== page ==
Whenever singer John Mayer sings his romantic song, "Your Body is a Wonderland", I can't help but think of web sites and usability. As a usability consultant, I see the devotion to his lover, and the time he spent uncovering every detail of her being, as the way most web site designers think we approach their web sites. When the lyrics arrive at "Take all your big plans; And break 'em; This is bound to be a while", I start giggling. It makes me think of Amazon.com. I'll explain why.
Do You Have Three Hours To Browse?
Amazon's jigsaw puzzle-like homepage greets me personally by name, which is smooth talking salesmanship. We've obviously "met" before. It has "recommendations" for me. There's a nifty advertisement that unfolds like those movie screens in school auditoriums where you know you're about to see something either cool, or gross, in front of all your friends. This ad doesn't tell me what I should do to get it to go away. When I click it, I'm instantly taken inside the web site to a targeted area. There's my Gold Box, and my Wish List, and 15,459 links to things I might want to buy. All this is displayed in the first few seconds of my arrival.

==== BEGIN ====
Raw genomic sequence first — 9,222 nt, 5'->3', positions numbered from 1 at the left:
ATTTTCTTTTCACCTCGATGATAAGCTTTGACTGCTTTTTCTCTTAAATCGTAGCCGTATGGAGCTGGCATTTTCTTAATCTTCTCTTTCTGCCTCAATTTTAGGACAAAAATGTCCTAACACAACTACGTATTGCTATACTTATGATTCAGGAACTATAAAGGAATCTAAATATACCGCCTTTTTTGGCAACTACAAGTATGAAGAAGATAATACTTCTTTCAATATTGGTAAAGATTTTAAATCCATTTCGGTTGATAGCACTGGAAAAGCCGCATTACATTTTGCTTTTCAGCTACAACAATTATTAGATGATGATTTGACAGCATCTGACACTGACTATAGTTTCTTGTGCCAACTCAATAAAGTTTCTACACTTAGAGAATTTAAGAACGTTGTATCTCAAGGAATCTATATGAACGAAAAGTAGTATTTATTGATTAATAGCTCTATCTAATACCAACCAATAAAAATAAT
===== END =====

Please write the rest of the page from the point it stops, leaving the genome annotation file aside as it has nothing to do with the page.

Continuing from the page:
Whenever a web site presents me with an onslaught of too much, too soon, I often feel overwhelmed, or angry, and leave the site. If Amazon was a human being with an actual body, I probably wouldn't like him or her for very long. I would find the physical Amazon pushy, invasive, greedy, egotistical, and likely a hypochondriac. Yet, I did most of my Christmas shopping there last year. Why? What is it about Amazon that makes it such a compelling experience?
To understand the theory behind the type of design Amazon uses, which is copied by thousands of ecommerce web sites, I turned to a different way of seeing and a different kind of art. The type of Cubist art that Pablo Picasso painted seemed to fit.
The Experience of Seeing
People react to web sites the same way they respond to art. They come with an expectation. They see what they want to see. It's up to the web site design to show them what they did not come to find, or what they may not know they were looking for.
I recently attended an opening night art gallery reception. I know the artist and his family. Standing in front of one of his vibrantly colorful pieces, a scene of someone entering a store from a busy New York City street, he pointed things out to me. "The brown brush strokes over here are the back of woman's head as the person enters the store. Note the hand on the door handle." The colorful canvas portrays glimpses of city life, such as signs, lights, clothing, people, and buildings. I began to imagine cars honking and that I'm breathing city smog. Amazingly, none of the illustrations are clearly defined. The artist drops clues and the rest is left to your imagination and emotions. You see what you want to see. I know I'm seeing the painting differently than the other people viewing it because I can hear their remarks.
Then, my artist friend says, "Ever since my Dad's experience, I see everything differently."